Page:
Chapter VIII.—Christianity, by Its Provision for the Flesh, Has Put on It the Greatest Honour. The Privileges of Our Religion in Closest Connection with Our Flesh. Which Also Bears a Large Share in the Duties and Sacrifices of Religion.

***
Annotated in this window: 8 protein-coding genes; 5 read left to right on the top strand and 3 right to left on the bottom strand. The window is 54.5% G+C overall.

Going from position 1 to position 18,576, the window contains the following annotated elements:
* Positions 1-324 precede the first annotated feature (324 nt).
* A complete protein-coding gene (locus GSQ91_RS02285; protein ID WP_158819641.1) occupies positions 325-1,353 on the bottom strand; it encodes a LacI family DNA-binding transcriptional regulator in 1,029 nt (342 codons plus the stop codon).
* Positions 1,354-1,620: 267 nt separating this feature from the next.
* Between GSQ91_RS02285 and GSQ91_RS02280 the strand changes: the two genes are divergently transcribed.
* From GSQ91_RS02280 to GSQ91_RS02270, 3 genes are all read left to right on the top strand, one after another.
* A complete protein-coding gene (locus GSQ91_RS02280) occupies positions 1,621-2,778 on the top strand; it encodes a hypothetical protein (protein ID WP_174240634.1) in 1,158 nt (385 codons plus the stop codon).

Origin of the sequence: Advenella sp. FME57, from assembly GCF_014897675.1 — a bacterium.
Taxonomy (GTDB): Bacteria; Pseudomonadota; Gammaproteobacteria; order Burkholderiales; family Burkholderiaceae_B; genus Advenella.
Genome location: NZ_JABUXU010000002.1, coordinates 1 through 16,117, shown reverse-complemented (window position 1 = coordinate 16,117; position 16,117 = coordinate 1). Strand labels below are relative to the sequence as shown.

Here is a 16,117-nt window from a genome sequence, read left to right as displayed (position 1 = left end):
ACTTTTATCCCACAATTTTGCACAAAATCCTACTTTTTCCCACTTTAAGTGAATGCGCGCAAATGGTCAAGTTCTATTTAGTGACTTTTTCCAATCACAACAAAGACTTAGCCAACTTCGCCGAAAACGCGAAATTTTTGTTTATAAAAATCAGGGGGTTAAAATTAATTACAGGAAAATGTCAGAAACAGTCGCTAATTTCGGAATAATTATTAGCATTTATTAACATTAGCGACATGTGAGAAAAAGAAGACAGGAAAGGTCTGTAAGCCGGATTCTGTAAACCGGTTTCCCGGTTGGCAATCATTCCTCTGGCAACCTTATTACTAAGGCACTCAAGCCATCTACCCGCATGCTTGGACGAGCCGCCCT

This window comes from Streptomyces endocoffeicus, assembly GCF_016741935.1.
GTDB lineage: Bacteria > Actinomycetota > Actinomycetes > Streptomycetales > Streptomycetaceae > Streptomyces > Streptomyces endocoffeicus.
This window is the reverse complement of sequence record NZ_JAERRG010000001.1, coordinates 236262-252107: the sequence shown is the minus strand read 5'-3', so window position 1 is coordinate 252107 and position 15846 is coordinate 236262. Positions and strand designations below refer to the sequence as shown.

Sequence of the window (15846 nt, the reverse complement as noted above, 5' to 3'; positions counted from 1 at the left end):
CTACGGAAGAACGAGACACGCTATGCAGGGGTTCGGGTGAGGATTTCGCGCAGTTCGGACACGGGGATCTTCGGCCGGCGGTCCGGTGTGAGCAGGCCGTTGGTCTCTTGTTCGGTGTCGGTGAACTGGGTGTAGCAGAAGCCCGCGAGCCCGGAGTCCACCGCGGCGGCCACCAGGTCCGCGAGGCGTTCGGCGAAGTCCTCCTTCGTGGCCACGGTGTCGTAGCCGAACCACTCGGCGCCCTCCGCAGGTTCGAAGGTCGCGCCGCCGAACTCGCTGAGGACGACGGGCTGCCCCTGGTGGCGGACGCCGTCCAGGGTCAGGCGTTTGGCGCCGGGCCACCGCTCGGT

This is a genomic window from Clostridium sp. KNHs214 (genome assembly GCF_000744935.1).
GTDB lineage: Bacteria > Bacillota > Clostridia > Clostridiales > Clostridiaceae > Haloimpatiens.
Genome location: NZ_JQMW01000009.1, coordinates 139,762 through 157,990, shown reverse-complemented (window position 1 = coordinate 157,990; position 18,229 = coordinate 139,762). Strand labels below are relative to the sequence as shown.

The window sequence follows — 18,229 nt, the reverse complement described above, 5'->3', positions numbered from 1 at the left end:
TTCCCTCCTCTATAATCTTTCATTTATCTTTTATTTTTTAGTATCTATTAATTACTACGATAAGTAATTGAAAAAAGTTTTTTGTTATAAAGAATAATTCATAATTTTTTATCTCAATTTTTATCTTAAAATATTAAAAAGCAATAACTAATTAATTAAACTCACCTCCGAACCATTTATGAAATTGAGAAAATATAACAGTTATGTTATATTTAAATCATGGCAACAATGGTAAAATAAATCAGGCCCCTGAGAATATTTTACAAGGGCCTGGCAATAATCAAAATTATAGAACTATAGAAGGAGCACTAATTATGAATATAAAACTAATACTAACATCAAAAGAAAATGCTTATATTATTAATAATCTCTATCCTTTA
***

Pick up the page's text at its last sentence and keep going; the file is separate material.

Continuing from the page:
Now such remarks have I wished to advance in defence of the flesh, from a general view of the condition of our human nature. Let us now consider its special relation to Christianity, and see how vast a privilege before God has been conferred on this poor and worthless substance. It would suffice to say, indeed, that there is not a soul that can at all procure salvation, except it believe whilst it is in the flesh, so true is it that the flesh is the very condition on which salvation hinges. And since the soul is, in consequence of its salvation, chosen to the service of God, it is the flesh which actually renders it capable of such service. The flesh, indeed, is washed, in order that the soul may be cleansed; the flesh is anointed, that the soul may be consecrated; the flesh is signed (with the cross), that the soul too may be fortified; the flesh is shadowed with the imposition of hands, that the soul also maybe illuminated by the Spirit; the flesh feeds on the body and blood of Christ, that the soul likewise may fatten on its God. They cannot then be separated in their recompense, when they are united in their service. Those sacrifices, moreover, which are acceptable to God—I mean conflicts of the soul, fastings, and abstinences, and the humiliations which are annexed to such duty—it is the flesh which performs again and again 7341 to its own especial suffering. Virginity, likewise, and widowhood, and the modest restraint in secret on the marriage-bed, and the one only adoption 7342 of it, are fragrant offerings to God paid out of the good services of the flesh. Come, tell me what is your opinion of the flesh, when it has to contend for the name of Christ, dragged out to public view, and exposed to the hatred of all men; when it pines in prisons under the cruellest privation of light, in banishment from the world, amidst squalor, filth, and noisome food, without freedom even in sleep, for it is bound on its very pallet and mangled in its bed of straw; when at length before the public view it is racked by every kind of torture that can be devised, and when finally it is spent beneath its agonies, struggling to render its last turn for Christ by dying for Him—upon His own cross many times, not to say by still more atrocious devices of torment. Most blessed, truly, and most glorious, must be the flesh which can repay its Master Christ so vast a debt, and so completely, that the only obligation remaining due to Him is, that it should cease by death to owe Him more—all the more bound even then in gratitude, because (for ever) set free.
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